We Can Help More DC Residents Get Good Jobs

Helping more DC residents build job skills — and making sure that jobs in DC offer the pay and benefits people need to succeed — should be top priorities for Mayor Bowser and the DC Council. This will require such steps as improving literacy and training programs, strongly enforcing the minimum wage and other employment laws, and strengthening policies to ensure that jobs in the city are good for workers.

1.7.15 Jobs GraphicAt first glance, the District’s seemingly strong economy should be helping everyone, but a deeper look reveals troubling trends that hold back some residents.

  •  High unemployment among the less well educated:  Twenty percent of residents without a college degree are unemployed, up two-thirds from 2008.
  •  Falling wages for many: DC residents in the bottom fifth of the city’s wage distribution saw their earnings fall to $12 an hour in 2012 (the last year for which data are available) from $13 in 2008. Meanwhile, pay rose for higher-wage workers.

The District has a number of strengths to build on, including a minimum wage that will reach $11.50 an hour in 2016, and a requirement that employers provide paid sick leave to all workers. Recent legislation prohibits employers from asking about an applicant’s criminal record until a job offer has been made. And the District operates a number of training programs.

But that’s not enough. To more effectively combat high unemployment and lagging wages, the District should:  

  •  Raise the Minimum Wage for Waiters and Other Tipped Workers: The minimum wage for workers whose jobs require them to rely on tips in addition to salary is just $2.77 an hour, and was not raised when the basic minimum wage increased to $11.50.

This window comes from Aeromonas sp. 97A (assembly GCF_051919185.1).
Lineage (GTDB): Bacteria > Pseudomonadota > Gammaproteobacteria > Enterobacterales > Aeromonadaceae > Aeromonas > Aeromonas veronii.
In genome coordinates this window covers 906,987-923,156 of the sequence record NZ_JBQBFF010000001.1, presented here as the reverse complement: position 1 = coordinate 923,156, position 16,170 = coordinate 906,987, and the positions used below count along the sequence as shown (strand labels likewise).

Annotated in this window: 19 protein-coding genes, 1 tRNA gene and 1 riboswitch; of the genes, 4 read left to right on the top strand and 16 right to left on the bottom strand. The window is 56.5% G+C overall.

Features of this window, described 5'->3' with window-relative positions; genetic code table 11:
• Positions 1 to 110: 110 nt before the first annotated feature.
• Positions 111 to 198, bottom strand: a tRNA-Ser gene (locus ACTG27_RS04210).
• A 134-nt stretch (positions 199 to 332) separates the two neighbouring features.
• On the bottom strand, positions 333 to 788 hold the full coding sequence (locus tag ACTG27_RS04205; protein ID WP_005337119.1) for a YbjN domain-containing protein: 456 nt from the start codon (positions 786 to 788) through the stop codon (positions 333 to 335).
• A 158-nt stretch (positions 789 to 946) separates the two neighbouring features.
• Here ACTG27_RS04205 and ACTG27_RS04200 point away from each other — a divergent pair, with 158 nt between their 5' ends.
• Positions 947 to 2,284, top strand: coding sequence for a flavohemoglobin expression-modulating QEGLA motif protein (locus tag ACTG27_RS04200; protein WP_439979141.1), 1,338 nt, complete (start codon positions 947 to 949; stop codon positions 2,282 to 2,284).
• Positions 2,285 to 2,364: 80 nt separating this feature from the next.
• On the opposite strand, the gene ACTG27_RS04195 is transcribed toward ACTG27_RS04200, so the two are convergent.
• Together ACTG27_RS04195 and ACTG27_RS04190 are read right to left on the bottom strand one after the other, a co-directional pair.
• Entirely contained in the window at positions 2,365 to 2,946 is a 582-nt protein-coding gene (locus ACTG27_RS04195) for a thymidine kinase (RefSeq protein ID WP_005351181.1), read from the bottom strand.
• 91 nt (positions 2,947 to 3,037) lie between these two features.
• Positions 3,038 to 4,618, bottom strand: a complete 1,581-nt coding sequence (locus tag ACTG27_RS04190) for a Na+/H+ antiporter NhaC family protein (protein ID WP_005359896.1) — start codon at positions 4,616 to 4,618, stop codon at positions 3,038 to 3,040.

•  Connect Literacy Programs and Job Training: A “career pathways” task force will issue recommendations this year to better connect literacy programs and job training that leads to employment. The mayor and Council should implement those recommendations.  
  • Enforce New Wage and Job Benefits: In addition to minimum wage and paid sick leave changes, the District recently adopted stronger penalties for employers who fail to pay their workers all they are due. These changes will need to be communicated to workers and businesses, and the District will need adequate staff to enforce them.
  •  Adopt Family Leave Insurance: The District should create a system that workers can pay into and draw from to replace wages if extended leave is needed to be with a new child or to care for an ailing relative. Some states have done this. Paid leave helps hard-working men and women balance the often competing demands of job and family without falling behind.
  •  Make Better Use of Federal Job Training Money: SNAP (food stamps) provides federal funds to cover half the cost of providing job training and work supports such as transportation or work uniforms for SNAP recipients. Yet the District does not take full advantage of this important tool. Last year, for example, the District claimed just $2 million in SNAP Employment and Training funds, but it could have claimed much more.

To read the full copy of DCFPI’s jobs transition brief, click here.  

To print a copy of today’s blog, click here.